Waterbury residents beamed with satisfaction last month when Governor Peter Shumlin joined construction crews in pouring the first concrete footings for a new state office complex to replace offices destroyed by tropical storm Irene. Scheduled for completion by the end of 2015, the new complex will open its doors to 900 Agency of Human Services functionaries returning to Waterbury after a three-year diaspora in locations ranging from Montpelier’s Capitol Plaza Hotel to the IBM campus in Essex.
The construction project, at what was once the state hospital, has three parts: dismantlement of 19 buildings damaged beyond repair by the 2011 storm; construction of the 86,000-square-foot two-story office complex and a 20,000-square-foot utility and maintenance plant; and renovation of a set of Irene-ravaged buildings covering 115,000 square feet and known as the “historic core” of the hospital.
Describing the fate of the buildings being razed—a project now mostly complete—a May press release from Shumlin’s office said that contractors are “surgically deconstruct[ing] 355,000 square feet of unusable buildings, recycling 94 percent of all materials.”
“We’re crushing bricks, crushing concrete,” elaborated Jesse Beck, president of Freeman French Freeman, the project’s architects. “We’re reusing as much of that place as we can.”
“We’re taking down 355,000 square feet and replacing it with 106,000 square feet,” said Mike Stevens, project manager for the state’s Department of Buildings and General Services. “We’re returning 80 percent of the employee count that was in those  buildings. So the moral of the story is we’re building much more efficiency.” With more than a half-million square feet of floor space thus involved, and a total outlay—from insurance and state and federal funds—of $125 million, the undertaking ranks as the largest building project in the state’s history, he said.
While state agencies had long since taken over many of the psychiatric hospital’s buildings, the institution, which dates from 1890, still housed 51 patients when Irene came to town. Those patients will not return to Waterbury, however. They will instead find new homes in locations from Burlington to Brattleboro.
Avoiding the watery tentacles of future Irenes is crucial to the renovation and new construction. The new office building will have ground floors about nine feet higher than those that the storm scoured in the historic-core buildings. This will keep occupants six inches above what is reckoned as the high-water mark of a 500-year flood, which, Stevens said, “is about three feet higher than Irene ever was.” The historic core’s renovation will transform those buildings’ second floors into first floors.
The new building will present a modernistic face to the world, while retaining a neoclassical balance. It will also feature contemporary environmental design, with two wood-fired biomass boilers, solar panels on the roof, and triple-glazed windows, a “green, clean, energy-efficient and modern workplace,” in the words of Shumlin’s release.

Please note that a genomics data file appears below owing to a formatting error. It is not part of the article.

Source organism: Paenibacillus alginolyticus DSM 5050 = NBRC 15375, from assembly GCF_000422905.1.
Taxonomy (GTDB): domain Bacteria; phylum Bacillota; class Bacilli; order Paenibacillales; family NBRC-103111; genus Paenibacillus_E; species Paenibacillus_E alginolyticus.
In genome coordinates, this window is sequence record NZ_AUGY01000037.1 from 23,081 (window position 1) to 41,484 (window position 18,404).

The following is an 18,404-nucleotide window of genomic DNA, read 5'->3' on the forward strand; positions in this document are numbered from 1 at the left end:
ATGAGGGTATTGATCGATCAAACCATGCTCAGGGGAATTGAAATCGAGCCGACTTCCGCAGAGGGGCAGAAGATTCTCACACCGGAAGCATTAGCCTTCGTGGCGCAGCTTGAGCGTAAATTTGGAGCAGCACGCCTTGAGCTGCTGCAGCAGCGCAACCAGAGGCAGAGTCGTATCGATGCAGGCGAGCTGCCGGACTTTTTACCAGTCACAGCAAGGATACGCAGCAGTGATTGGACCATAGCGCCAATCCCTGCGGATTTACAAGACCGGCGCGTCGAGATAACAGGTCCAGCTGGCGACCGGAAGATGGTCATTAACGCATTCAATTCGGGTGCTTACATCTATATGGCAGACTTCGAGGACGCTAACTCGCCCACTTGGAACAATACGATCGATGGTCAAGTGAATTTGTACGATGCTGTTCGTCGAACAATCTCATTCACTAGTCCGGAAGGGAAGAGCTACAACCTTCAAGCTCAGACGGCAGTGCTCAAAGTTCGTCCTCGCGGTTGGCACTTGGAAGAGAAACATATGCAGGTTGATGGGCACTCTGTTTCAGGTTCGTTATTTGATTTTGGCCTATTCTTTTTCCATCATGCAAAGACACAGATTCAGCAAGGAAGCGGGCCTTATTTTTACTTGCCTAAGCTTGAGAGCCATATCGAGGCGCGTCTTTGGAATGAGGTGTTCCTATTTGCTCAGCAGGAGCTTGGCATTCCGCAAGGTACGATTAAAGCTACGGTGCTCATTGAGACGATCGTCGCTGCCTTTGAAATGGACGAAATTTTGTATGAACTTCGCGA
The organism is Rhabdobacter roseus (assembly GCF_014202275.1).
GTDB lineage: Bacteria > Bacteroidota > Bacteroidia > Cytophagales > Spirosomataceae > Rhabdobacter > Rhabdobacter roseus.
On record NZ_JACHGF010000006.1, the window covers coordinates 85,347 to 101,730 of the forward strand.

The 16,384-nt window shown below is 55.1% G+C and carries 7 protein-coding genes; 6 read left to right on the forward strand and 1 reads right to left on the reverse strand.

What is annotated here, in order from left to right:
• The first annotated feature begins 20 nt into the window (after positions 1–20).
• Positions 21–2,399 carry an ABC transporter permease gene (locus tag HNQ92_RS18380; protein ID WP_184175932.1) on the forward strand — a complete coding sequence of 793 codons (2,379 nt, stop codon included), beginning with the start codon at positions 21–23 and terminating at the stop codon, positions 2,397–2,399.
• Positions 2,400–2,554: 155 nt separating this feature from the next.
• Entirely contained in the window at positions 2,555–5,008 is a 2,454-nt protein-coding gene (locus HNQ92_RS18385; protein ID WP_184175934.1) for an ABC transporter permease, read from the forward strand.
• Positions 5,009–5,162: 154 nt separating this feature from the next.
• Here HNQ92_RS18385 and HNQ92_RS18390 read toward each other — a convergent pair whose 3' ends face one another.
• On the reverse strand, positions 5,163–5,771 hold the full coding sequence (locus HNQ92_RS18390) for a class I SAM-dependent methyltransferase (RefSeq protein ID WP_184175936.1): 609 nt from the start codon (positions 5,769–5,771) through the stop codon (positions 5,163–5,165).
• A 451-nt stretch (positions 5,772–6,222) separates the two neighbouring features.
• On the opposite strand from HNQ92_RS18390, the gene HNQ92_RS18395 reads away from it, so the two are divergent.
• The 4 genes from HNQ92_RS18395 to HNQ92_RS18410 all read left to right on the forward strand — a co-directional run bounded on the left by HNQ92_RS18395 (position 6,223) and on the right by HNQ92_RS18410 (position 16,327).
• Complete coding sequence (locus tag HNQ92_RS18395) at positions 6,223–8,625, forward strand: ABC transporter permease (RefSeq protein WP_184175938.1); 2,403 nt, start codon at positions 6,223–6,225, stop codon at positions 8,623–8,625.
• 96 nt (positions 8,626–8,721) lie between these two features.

In the buildings under renovation, workers will restore the historic brick institutional architecture. Dating from the late 19th and early 20th centuries, the structures lost many of their architectural amenities in the mid-1900s, when motives lost to the record led the state to rip out classic tall chimneys, porte cocheres, dormers and cupolas. The rehab will restore those structural niceties.
The mid-1900s also saw a spate of new construction that produced the 19 structures now coming down. That construction, closer to the Winooski’s floodway than the historic core is, tickled the tiger’s tail—Irene and her flood waters being the tiger.
“Nature takes its course,” Beck said of the guiding principle of the design.
A year and a half from now, with Waterbury’s new municipal office complex also completed, the village of 1800 will be quite a different place. “Waterbury’s going to go through a complete transformation,” said the town’s long-term community recovery director, Barb Farr, mentioning for example that another project will bury all the utility lines along about a mile of Main Street by 2018. The completion of the state and municipal office projects will not mark the end of dealings with Irene, she added; the town has also applied for mitigation grants to elevate especially flood-prone homes that remain in low-lying areas.
Right now, the focus is the state construction site, buzzing with approximately 120 construction workers. Ultimately the return of the state workers to Waterbury will furnish or restore permanent jobs for those who serve the state employees coffee and sweep their floors. While declining to put a number on how many hires the complex’s completion might mean for local businesses, Fauna Hurley, executive director of Revitalizing Waterbury, a nonprofit focused on the downtown’s renewal, said that “a lot of them have [recovered], but we have a lot of other businesses that are lower in their numbers and haven’t recovered. They’re all certainly very, very excited to welcome the state workers back.”